September 23, 2009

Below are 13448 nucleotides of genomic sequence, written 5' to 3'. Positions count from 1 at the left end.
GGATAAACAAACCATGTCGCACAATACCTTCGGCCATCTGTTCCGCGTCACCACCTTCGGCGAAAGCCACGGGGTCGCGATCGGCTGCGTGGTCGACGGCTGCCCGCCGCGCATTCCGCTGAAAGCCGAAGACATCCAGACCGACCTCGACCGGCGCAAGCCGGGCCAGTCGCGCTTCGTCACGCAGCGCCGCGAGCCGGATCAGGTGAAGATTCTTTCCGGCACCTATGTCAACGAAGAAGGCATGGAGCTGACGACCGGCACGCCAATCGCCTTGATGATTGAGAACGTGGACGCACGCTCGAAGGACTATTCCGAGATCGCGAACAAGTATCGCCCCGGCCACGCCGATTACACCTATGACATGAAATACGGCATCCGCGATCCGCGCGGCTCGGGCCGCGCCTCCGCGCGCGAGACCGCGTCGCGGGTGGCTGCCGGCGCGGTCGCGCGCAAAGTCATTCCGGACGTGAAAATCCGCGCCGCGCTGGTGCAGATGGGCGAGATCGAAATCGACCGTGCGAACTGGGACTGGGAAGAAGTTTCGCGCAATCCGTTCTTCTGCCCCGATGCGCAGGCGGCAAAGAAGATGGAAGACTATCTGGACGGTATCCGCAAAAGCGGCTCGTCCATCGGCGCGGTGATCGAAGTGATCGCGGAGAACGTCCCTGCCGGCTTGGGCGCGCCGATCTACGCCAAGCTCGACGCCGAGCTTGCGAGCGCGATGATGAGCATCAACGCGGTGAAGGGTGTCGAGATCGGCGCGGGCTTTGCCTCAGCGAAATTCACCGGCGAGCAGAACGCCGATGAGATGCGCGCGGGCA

While Dallas celebrates the opening of its new performing arts campus on October 12 (dallasperformingarts.org), 40 miles away the Fort Worth Museum of Science and History reopens on November 20in a new building by Mexico City architects Legorreta & Legorreta. Located near the AmonCarter, Kimbell, and Modern Art museums, and within Fort Worth’s Cultural District, thebrick-and-glass structure combines a children’s museum, planetarium, renovated Omni IMAXtheater, and new interactive exhibits devoted to dinosaurs that roamed in Texas and the history ofenergy production, plus a series of interior courtyards with bold, brightly colored, and whimsicalsculptures. A distinctive 76-foot-tall glass tower marks the entrance of the 133,000-square-footmuseum, acting as a focal point for the campus and emitting a golden glow that Legorreta describesas an “urban lantern.”

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